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Programming Custom Hardware for Windows

The task of developing custom applications that access custom hardware can be daunting for even the most seasoned application developer and especially for someone who has just learned developing applications using Visual Basic and similar RAD tools. Here in this article I present an alternative way that may help even the non-programmers to do what they want. That is to develop a custom UI and then access a specific piece of hardware that is connected to their machine.

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By: Digvijay Chauhan
Rating: 5 stars5 stars5 stars5 stars5 stars / 67
April 14, 2004
  1. · Programming Custom Hardware for Windows
  2. · The Design
  3. · The Code
  4. · Points of Interest

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Programming Custom Hardware for Windows - The Design
(Page 2 of 4 )

In order to meet all the requirements above and to get all the questions answered we need to design one solution that we can reuse on application-by-application basis. In the figure below (Figure 1) you can see the conceptual representation of the link between a DLL and a process using it. What we need to do is to exploit this flexible architecture!

Programming Custom Hardware for Windows
Figure 1

What happens behind the scene is that the DLL is loaded as a separate module in the memory and is mapped in the address space of each process that loaded it. There can be n number of processes using a DLL at the same time. So what advantage do we get? Trust me its more than just one!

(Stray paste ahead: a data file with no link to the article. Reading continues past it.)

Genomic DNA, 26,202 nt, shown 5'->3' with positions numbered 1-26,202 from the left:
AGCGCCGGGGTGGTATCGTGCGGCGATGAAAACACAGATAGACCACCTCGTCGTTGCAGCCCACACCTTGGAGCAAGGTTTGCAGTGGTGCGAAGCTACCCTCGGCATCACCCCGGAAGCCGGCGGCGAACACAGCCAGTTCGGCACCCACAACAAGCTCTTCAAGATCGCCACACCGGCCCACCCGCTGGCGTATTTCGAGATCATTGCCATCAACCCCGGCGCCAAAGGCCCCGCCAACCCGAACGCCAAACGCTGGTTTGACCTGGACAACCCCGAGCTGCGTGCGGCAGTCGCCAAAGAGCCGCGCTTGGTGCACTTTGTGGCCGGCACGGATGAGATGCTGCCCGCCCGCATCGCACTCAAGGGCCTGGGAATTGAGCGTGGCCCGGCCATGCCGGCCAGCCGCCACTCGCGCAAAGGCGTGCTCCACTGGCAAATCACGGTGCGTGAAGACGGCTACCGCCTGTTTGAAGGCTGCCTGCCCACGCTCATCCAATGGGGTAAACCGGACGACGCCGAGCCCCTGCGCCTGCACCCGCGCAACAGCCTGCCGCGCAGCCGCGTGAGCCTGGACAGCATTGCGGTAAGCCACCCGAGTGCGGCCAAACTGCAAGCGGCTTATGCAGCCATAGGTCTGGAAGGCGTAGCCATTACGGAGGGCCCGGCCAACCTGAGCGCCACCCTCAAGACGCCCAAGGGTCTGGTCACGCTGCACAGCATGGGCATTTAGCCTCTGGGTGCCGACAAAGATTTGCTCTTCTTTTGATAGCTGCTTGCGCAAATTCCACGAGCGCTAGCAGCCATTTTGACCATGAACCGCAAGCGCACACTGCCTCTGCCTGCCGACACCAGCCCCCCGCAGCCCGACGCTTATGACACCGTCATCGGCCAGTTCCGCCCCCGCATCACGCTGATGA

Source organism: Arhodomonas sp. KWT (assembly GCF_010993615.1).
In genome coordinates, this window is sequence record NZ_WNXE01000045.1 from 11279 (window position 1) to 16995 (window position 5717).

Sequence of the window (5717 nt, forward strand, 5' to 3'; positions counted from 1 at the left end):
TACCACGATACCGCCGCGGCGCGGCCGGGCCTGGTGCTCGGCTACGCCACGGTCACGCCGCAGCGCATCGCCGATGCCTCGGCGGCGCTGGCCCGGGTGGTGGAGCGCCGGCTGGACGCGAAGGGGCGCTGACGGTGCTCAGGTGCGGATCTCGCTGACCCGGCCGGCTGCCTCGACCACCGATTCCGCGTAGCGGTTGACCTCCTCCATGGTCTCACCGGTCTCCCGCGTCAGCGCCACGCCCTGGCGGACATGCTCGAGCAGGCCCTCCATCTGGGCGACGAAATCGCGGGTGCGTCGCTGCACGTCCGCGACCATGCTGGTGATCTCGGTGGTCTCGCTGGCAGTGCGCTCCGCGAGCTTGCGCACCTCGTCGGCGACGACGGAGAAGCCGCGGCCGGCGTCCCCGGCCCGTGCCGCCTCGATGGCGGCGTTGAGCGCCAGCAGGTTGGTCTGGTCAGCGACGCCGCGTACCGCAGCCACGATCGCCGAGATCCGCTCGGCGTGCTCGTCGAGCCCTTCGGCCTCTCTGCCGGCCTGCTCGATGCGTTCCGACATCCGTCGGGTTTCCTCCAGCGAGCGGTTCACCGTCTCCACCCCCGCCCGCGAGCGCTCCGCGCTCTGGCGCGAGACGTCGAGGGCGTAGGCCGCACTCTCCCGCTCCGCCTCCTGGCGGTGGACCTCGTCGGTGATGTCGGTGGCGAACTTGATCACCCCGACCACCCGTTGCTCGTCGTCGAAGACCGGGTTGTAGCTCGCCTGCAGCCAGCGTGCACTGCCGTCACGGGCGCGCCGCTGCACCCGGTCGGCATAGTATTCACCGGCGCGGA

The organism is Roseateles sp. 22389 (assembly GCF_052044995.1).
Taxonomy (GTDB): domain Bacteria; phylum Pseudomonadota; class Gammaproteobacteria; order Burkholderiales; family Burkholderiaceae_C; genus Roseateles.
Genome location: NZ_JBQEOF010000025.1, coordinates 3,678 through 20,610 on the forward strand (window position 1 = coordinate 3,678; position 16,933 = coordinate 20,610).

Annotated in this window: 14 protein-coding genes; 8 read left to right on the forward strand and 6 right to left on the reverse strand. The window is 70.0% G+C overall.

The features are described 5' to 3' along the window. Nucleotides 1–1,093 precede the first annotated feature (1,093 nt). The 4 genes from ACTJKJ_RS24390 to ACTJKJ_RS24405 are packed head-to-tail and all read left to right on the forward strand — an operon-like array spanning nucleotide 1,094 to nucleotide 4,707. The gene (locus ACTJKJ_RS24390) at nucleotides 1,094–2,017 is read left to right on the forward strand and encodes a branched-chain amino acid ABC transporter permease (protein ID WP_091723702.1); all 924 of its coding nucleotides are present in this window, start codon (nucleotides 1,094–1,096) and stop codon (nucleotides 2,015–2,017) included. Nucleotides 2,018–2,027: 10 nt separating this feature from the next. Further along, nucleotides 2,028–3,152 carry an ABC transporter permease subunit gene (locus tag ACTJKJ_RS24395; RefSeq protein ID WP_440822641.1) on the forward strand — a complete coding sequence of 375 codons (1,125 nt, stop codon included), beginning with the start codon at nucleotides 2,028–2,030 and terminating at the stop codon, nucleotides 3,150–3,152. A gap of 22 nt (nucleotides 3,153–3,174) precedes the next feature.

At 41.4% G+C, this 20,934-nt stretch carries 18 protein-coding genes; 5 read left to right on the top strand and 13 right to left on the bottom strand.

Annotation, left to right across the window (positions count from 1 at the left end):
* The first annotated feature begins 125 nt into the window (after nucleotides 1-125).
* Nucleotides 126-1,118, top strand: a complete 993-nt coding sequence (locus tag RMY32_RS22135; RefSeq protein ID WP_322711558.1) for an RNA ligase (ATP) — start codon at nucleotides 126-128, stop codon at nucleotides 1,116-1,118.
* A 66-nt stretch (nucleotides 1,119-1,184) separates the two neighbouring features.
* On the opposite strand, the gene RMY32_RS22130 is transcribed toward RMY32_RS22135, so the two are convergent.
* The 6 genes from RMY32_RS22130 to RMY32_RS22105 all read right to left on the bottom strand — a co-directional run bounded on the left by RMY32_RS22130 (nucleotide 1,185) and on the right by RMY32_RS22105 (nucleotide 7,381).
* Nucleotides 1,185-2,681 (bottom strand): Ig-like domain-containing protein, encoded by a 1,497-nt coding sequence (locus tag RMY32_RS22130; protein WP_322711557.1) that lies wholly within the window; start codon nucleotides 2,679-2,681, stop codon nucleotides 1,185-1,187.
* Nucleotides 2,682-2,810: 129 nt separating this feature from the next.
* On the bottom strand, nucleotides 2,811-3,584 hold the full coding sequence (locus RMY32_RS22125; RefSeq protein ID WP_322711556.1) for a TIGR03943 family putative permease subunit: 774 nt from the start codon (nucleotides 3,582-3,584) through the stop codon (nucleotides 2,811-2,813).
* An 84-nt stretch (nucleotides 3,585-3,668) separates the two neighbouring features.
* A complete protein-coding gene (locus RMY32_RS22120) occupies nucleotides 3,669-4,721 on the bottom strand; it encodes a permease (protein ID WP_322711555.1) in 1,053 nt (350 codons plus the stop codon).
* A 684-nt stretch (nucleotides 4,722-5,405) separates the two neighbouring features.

• First, by careful design of the DLL we can make it reusable by different application. For example if we place the basic functionality of Just Reading and Writing to ports we can use it probably in any application in Visual Basic if required.

  • Secondly, if somehow we can make the DLL execute I/O instructions correctly It's not possible to execute I/O instructions (or, I should say, any of the instructions marked privileged in a user mode process on NT family of systems), then any of the applications that link to our DLL for performing I/O would be able to perform I/O as they'd do on Windows 95/98 operating systems without generating an exceptions.
On the x86 CPU (above 386) family the instruction set contains a set of instruction marked privileged and the hardware also provides four different privilege levels in which code can execute, generally known as Ring0 through Ring3. Windows 95 and 98 doesn't make use of these advanced features because the design goal of Windows 95 was not robustness and security but to get the system running with minimal resources. On the contrary, the Windows NT or any member of NT family uses these privilege levels for secure execution of code and defines two modes for code execution namely, the user mode and the kernel mode. The Kernel mode is implemented using the Ring0 and the User mode is implemented using the Ring3. As the applications we create run in the user mode or as Ring3 code it doesn't have the permission to execute I/O instruction and if an attempt is made a privileged instruction execution exception is raised terminating the program. For more details you can refer to the article by Dale Roberts on Direct Port I/O and Windows NT published in DDJ may 1996 issue.

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